St. Brigid is the second patron saint of Ireland, whose feast day is her birthday — the first day of spring, 1st February (Lá Fhéile Bhride). Brigid is also known as Muire na nGael or “Mary of the Gael,” which means Our Lady of the Irish.
St. Brigid – The Early Years
St. Brigid was born in Faughart, Dundalk, Co. Louth in A.D. 450. Her father, Dubhthach, was a pagan Chieftain of Leinster and her Christian mother, Broicsech, was possibly born in Portugal, kidnapped by Irish pirates, and sold to Dubhthach as a slave. After Brigid was born, her mother was sold to a chieftain in Connaught and Brigid was sent to be raised and educated by the Druids. Brigid grew into a beautiful woman and when she was old enough she returned to her father’s house as a semi-slave. She eventually went to Connaught to find her mother and brought her home to Dubhthach’s house. Brigid lived at the time of St. Patrick, who inspired her to convert to Christianity and she wanted to serve her life looking after the poor and the sick in the name of God. This angered her father, but Brigid was so generous in giving his wealth away to the poor, he finally conceded when she gave away his most precious jewel encrusted sword to a leper. At 18 years of age Brigid entered religious life at the convent of St. Macaille and she inspired many other young girls to join her.
St. Brigid the Abbess and the Miracle of the Cloak
Brigid founded many convents, the most famous of which in Kildare and she became known as Brigid of Kildare. Kildare in Irish is Cill Dara, ‘Cill’ meaning church and ‘Daire’ meaning oak tree, so Kildare means ‘Church of the Oak’, another connection to the Goddess Brid as the oak was sacred to the Druids. In c470 she founded a double monastery for nuns and monks in Kildare and became Abbess. The Abbey of Kildare became famous throughout Europe as Irish missionaries spread the story of the kind and generous St. Brigid. It is said that St. Brigid went to the King of Leinster requesting land for the Abbey; she had found the perfect spot – near a forest for firewood and a lake for water and fertile land. The King refused and Brigid prayed that he might change his mind. She asked the king ‘will you give me as much land as my cloak will cover?’ The King, looking at Brigid’s small cloak, laughed and agreed. Brigid began to spread her cloak on the ground, four friends held a corner of the cloak and started walking north, south, east and west. The cloak grew and grew and covered acres of land. When the King saw this he realised Brigid was indeed a holy woman and he offered her food and supplies. The King converted to Christianity and began to help the poor. The miracle of the cloak was the first of Brigid’s many miracles.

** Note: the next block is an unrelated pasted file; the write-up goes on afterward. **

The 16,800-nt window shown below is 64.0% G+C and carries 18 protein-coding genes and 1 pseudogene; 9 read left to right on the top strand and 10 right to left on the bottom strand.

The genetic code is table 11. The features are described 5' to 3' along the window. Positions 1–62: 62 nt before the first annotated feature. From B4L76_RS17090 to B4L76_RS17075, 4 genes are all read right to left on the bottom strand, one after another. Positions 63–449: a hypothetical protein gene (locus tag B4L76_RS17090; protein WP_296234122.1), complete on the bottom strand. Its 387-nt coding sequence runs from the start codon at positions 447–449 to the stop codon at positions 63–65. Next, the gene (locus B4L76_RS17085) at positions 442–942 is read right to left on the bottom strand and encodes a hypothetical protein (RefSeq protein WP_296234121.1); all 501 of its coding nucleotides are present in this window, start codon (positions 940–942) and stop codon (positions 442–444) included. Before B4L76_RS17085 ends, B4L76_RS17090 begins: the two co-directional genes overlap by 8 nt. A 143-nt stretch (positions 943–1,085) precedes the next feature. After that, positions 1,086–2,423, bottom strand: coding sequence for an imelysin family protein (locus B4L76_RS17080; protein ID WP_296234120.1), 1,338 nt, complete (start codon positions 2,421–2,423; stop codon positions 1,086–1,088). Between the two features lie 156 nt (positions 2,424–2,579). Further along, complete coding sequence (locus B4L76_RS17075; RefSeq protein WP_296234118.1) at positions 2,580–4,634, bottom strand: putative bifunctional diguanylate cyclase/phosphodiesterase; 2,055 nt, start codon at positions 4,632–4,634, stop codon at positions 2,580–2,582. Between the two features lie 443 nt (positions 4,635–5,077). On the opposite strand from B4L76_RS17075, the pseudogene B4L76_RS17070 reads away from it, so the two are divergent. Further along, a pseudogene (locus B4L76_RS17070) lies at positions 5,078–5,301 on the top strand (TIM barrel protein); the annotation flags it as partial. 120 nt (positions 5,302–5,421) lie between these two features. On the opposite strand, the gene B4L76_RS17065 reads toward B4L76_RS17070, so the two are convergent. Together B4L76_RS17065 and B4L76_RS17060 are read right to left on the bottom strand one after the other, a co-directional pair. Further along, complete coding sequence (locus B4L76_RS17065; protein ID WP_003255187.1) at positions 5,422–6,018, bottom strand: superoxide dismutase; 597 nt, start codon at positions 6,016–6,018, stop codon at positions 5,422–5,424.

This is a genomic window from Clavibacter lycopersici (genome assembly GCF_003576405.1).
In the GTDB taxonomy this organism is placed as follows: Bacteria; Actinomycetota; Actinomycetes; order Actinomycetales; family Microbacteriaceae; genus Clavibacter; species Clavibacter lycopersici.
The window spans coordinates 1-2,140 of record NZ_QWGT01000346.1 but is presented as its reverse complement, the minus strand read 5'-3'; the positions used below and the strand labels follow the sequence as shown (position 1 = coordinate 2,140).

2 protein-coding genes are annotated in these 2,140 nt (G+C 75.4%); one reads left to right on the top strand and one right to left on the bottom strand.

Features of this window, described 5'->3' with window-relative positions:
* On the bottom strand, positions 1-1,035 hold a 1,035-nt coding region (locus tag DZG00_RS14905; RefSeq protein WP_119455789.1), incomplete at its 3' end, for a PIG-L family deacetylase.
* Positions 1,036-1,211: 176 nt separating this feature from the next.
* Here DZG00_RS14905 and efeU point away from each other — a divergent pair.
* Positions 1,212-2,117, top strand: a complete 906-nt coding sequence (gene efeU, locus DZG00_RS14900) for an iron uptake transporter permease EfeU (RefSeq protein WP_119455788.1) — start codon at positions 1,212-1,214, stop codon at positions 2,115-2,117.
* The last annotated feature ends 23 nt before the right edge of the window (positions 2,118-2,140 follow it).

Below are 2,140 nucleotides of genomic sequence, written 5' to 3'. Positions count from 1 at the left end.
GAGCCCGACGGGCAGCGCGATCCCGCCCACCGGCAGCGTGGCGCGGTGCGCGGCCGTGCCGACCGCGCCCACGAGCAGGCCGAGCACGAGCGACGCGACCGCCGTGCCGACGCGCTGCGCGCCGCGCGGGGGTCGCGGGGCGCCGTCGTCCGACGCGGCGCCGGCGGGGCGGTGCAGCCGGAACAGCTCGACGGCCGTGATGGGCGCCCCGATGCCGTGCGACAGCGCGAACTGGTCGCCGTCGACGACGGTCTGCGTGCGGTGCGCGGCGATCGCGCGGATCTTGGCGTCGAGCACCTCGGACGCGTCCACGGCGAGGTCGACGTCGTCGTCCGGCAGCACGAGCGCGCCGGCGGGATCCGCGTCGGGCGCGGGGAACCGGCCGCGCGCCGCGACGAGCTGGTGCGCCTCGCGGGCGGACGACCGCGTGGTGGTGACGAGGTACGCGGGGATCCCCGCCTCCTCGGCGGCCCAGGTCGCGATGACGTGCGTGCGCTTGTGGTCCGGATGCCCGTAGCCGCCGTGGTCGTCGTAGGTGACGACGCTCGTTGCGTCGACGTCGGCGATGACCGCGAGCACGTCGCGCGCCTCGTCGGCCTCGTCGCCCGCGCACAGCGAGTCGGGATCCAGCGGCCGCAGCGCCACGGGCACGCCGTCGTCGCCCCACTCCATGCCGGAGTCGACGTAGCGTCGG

St. Brigid’s Cross
Brigid was requested to sit with a pagan chieftain in Kildare, who was delirious and raging on his death-bed. The Chieftain was so delirious it was impossible for Brigid to talk to him, so she just sat with and comforted him. Brigid began to weave rushes from the floor into the shape of a cross. The Chieftain quietened as he began to notice Brigid and he asked what she was doing.
However, some believe this style of cross was first used by Brid, the Celtic Goddess of Fire, long before Christianity and that the cross was inspired by the pagan symbol of the sun-wheel.
Either way, the belief still holds true to this day that the St. Brigid’s cross protects a house from fire and evil. Traditionally, a new cross is made each year on St. Brigid’s feast day, and the old one burned to ward off fire, although many homes in olden days kept all their crosses preserved in the thatched roofs, as fire would have been a huge concern for houses that had thatch and wooden roofs
The Brigid’s Cross is usually made from rushes and reeds or straw and is a woven centre square with four spokes, which are tied at their ends. Hung near the front door, the St. Brigid’s Cross is traditionally an Irish gift for a new home. The St. Brigid’s Cross is often also spelt Brighid’s Cross or Brigit’s Cross and the Irish translation is Cros Bríde, Cros Bhrighite, Crosóg Bríde or Bogha Bríde.
St. Brigid A.D. 450-525
St. Brigid died aged 75 in A.D. 525 on the same day she was born, 1st February. She was placed in a jewelled casket and buried in a tomb at the High Altar of her Abbey church. As protection from Norse invaders her remains were exhumed in 835 and placed to rest at Downpatick with St. Patrick and St. Columcille. Although her skull was extracted and taken by three knights to the Holy land, however, they perished near Lisbon, Portugal, and St. Brigid’s skull is enshrined in a special chapel in the church at Lumier. It is reported that a tunic belonging to St. Brigid is kept at St Donatian’s, Bruges, Belgium, and a jewelled shoe made of silver and brass is displayed at the National Museum in Dublin.
Apart from being the second patron saint of Ireland, St. Brigid is also the patron saint for babies; blacksmiths; boatmen; cattle; chicken farmers; children whose parents are not married; dairymaids; dairy workers; fugitives; infants; mariners; midwives; milk maids; poultry raisers; printing presses; sailors; scholars; travellers; watermen; creativity scholars and poets.